State Senator Rev. Ruben Diaz Holds Press Conference To Repudiate Congresswoman’s Statement That Puerto Ricans Are Foreigners

Ruben Diaz

February 01, 2008


Open Letter to Congresswoman Virginia Brown-Waite




February 1, 2008


Representative Virginia Brown-Waite
United States Congress
414 Cannon House office Building
Washington, DC 20515




Dear Congresswoman Brown-Waite:

Like many Puerto Ricans throughout the
United States, I am deeply offended by your recent reference to the residents of Puerto Rico as “foreign citizens”.  As a native-born Puerto Rican and life-long American citizen, I would like to take this opportunity to help educate you about a segment of American history you seem to disregard.

On March 2, 1917, President Woodrow Wilson signed the Jones Act into law.  Under the Jones Act, all Puerto Ricans became
United States citizens and Puerto Rico became an unincorporated territory of the United States.

Since you are an active member of United States Congress Veteran’s Affairs Committee, I would like to help inform you about the invaluable service Puerto Rican men and women have offered to the
United States military in their capacity as American citizens.

During WWI, more than 18,000 Puerto Ricans served our country’s military.  During WWII, more than 53,000 Puerto Ricans served our nation’s military.  61,000 Puerto Ricans answered the
United States call to arms during the Korean War, and more than 48,000 Puerto Ricans served in Vietnam
.  Of the 20,000 Hispanics who took part in Operation Desert Shield and Desert Storm, 1,700 were Puerto Rico National Guardsmen.  There are thousands of Puerto Ricans serving our nation in the United States Armed Forces – one of whom is my 19 year old granddaughter Erica Diaz in the US Navy.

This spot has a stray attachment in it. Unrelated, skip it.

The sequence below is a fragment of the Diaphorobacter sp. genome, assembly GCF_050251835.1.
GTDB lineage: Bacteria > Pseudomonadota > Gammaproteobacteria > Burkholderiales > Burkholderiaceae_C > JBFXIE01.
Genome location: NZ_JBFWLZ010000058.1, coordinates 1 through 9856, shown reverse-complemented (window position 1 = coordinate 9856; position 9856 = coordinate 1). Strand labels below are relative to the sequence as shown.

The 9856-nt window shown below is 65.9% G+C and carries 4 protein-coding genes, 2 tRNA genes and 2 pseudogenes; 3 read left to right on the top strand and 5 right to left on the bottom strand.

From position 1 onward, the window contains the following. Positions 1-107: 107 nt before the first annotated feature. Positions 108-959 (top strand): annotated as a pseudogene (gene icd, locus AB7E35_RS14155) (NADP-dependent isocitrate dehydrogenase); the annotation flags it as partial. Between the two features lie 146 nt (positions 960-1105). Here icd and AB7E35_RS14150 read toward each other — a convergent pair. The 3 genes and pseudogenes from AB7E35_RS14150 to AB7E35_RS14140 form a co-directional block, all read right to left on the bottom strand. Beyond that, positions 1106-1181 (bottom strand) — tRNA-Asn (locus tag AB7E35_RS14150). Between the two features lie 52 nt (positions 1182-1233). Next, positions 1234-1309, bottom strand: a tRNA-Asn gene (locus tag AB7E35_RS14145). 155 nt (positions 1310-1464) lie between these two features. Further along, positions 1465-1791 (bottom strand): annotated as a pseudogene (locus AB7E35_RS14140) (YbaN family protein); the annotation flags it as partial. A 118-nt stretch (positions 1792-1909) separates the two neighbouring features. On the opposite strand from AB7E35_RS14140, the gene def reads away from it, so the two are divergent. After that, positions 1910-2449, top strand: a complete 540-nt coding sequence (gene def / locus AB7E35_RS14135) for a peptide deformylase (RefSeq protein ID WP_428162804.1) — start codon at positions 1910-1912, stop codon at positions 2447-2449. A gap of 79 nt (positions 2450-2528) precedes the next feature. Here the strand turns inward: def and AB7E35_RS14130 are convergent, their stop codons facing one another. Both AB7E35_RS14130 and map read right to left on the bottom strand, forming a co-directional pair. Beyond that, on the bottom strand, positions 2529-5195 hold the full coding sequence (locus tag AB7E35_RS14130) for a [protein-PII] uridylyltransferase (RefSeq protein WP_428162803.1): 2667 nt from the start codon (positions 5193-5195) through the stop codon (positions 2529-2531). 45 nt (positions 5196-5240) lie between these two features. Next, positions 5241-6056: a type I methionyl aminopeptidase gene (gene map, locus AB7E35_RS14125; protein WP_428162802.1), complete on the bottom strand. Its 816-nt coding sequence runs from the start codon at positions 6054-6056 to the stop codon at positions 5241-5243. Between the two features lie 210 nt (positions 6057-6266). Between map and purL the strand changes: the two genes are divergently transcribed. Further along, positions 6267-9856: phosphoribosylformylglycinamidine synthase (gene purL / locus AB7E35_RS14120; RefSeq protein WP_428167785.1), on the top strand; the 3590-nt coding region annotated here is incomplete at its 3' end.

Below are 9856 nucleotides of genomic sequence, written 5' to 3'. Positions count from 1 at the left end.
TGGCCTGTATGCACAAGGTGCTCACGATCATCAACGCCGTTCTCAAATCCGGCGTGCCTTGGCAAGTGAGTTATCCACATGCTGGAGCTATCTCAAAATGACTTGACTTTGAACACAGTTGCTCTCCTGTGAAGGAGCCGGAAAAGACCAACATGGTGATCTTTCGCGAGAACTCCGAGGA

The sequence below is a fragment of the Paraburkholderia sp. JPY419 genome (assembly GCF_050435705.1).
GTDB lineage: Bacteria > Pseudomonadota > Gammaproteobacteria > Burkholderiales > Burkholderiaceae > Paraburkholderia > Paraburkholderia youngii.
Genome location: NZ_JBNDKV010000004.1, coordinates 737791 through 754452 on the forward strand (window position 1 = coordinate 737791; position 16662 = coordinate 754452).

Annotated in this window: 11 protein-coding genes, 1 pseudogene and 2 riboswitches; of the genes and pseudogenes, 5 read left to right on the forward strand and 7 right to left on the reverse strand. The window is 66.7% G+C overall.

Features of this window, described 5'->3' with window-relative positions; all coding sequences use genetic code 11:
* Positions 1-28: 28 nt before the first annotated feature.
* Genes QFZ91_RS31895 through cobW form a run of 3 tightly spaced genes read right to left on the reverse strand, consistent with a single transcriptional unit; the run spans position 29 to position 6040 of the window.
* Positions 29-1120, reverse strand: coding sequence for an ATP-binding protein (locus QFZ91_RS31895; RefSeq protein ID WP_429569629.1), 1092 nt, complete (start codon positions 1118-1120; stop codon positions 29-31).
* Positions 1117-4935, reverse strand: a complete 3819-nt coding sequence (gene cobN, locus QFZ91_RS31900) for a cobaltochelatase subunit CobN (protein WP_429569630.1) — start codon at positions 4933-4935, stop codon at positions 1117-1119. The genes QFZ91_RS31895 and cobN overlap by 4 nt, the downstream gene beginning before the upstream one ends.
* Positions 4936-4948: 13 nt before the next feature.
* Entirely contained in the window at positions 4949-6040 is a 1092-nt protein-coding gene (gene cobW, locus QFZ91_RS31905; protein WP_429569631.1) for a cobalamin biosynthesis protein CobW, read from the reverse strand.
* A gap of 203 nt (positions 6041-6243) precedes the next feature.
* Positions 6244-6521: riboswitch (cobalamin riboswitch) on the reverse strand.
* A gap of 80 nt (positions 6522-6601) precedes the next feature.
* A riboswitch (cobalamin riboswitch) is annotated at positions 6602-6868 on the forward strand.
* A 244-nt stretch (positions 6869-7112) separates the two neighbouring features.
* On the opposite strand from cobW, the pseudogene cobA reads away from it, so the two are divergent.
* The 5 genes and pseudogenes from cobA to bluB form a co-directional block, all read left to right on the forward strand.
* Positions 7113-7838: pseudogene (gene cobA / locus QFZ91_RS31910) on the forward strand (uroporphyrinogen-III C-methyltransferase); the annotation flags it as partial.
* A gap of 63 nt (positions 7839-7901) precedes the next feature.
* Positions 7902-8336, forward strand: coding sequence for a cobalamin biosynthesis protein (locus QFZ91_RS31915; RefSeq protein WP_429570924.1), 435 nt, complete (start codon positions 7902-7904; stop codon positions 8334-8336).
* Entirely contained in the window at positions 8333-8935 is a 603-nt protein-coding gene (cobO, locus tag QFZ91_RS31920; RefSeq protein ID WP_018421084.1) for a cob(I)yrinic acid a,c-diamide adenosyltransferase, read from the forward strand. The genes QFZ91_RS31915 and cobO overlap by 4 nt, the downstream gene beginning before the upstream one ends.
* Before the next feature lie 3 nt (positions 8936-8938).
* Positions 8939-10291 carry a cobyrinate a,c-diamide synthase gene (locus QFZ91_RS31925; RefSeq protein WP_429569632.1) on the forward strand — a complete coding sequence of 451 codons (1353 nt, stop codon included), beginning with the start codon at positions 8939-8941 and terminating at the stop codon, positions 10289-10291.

It is a shame that as a member of the United States Congress, you continue to cling to your misstatement about your fellow Americans, with the simple goal of denying Puerto Ricans the economic stimulus package the rest of
America may receive.  Puerto Ricans who reside in Puerto Rico do pay Social Security and payroll taxes.

I urge you to reconsider your position to deny an economic stimulus package to Puerto Ricans who reside in
Puerto Rico, and hope that you will publicly admit your error and embrace the fact that Puerto Ricans are indeed Americans.



Senator Rev. Ruben Diaz







On Sunday, February 3, 2008 at 12:00 noon on the steps of New York City Hall, New York State Senator Reverend Ruben Diaz (D-Bronx) and Assemblyman Jose Rivera, both native born Puerto Ricans and life-long American citizens will hold a press conference with Hispanic elected officials to repudiate Congresswoman Brown-Waite’s reference to Puerto Ricans as foreign citizens. 

The Governor of Puerto Rico and elected officials throughout the United States have expressed their deep resentment and disgust toward the ignorant comments by the Congresswoman. On Sunday, elected officials from
New York, representing one of the largest Puerto Rican communities in the U.S., will also express their dismay and demand an apology. 

On March 2, 1917, President Woodrow Wilson signed the Jones Act into law.  Under the Jones Act, Puerto Rico became an unincorporated territory of the
United States and all Puerto Ricans became United States citizens.

For further information, please contact Senator Rev. Diaz at 718/496-4793.